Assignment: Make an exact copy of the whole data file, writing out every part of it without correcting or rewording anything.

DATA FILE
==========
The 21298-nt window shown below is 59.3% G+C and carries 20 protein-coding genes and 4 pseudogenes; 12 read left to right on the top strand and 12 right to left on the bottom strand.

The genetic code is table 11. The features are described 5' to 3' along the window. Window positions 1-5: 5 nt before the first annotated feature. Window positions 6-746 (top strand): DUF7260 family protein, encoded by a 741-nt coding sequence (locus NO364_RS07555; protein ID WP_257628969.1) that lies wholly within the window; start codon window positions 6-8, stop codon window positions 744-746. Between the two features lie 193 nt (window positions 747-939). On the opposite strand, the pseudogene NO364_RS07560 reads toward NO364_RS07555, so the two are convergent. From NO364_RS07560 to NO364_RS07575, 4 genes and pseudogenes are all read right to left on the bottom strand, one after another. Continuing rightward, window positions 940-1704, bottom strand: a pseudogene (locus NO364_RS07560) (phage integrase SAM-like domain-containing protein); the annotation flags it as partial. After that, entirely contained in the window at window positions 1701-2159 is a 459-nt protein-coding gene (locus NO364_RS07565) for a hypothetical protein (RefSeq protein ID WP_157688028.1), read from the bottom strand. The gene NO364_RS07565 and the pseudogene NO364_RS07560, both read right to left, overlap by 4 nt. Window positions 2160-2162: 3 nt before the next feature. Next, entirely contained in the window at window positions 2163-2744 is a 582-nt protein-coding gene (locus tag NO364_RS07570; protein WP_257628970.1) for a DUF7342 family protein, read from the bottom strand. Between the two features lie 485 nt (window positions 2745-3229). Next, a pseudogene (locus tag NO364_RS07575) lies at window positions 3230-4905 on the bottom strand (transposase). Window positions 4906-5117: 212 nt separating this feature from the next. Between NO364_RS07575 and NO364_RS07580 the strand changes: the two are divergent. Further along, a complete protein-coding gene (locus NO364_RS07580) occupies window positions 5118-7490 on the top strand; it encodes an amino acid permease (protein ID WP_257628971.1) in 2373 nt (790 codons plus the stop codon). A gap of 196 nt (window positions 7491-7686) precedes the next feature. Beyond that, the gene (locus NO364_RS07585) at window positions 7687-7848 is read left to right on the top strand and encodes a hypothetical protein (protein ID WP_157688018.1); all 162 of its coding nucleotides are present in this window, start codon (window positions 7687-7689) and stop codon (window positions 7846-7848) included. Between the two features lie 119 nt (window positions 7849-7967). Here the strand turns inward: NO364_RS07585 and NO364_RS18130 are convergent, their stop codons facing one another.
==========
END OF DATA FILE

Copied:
The 21298-nt window shown below is 59.3% G+C and carries 20 protein-coding genes and 4 pseudogenes; 12 read left to right on the top strand and 12 right to left on the bottom strand.

The genetic code is table 11. The features are described 5' to 3' along the window. Window positions 1-5: 5 nt before the first annotated feature. Window positions 6-746 (top strand): DUF7260 family protein, encoded by a 741-nt coding sequence (locus NO364_RS07555; protein ID WP_257628969.1) that lies wholly within the window; start codon window positions 6-8, stop codon window positions 744-746. Between the two features lie 193 nt (window positions 747-939). On the opposite strand, the pseudogene NO364_RS07560 reads toward NO364_RS07555, so the two are convergent. From NO364_RS07560 to NO364_RS07575, 4 genes and pseudogenes are all read right to left on the bottom strand, one after another. Continuing rightward, window positions 940-1704, bottom strand: a pseudogene (locus NO364_RS07560) (phage integrase SAM-like domain-containing protein); the annotation flags it as partial. After that, entirely contained in the window at window positions 1701-2159 is a 459-nt protein-coding gene (locus NO364_RS07565) for a hypothetical protein (RefSeq protein ID WP_157688028.1), read from the bottom strand. The gene NO364_RS07565 and the pseudogene NO364_RS07560, both read right to left, overlap by 4 nt. Window positions 2160-2162: 3 nt before the next feature. Next, entirely contained in the window at window positions 2163-2744 is a 582-nt protein-coding gene (locus tag NO364_RS07570; protein WP_257628970.1) for a DUF7342 family protein, read from the bottom strand. Between the two features lie 485 nt (window positions 2745-3229). Next, a pseudogene (locus tag NO364_RS07575) lies at window positions 3230-4905 on the bottom strand (transposase). Window positions 4906-5117: 212 nt separating this feature from the next. Between NO364_RS07575 and NO364_RS07580 the strand changes: the two are divergent. Further along, a complete protein-coding gene (locus NO364_RS07580) occupies window positions 5118-7490 on the top strand; it encodes an amino acid permease (protein ID WP_257628971.1) in 2373 nt (790 codons plus the stop codon). A gap of 196 nt (window positions 7491-7686) precedes the next feature. Beyond that, the gene (locus NO364_RS07585) at window positions 7687-7848 is read left to right on the top strand and encodes a hypothetical protein (protein ID WP_157688018.1); all 162 of its coding nucleotides are present in this window, start codon (window positions 7687-7689) and stop codon (window positions 7846-7848) included. Between the two features lie 119 nt (window positions 7849-7967). Here the strand turns inward: NO364_RS07585 and NO364_RS18130 are convergent, their stop codons facing one another.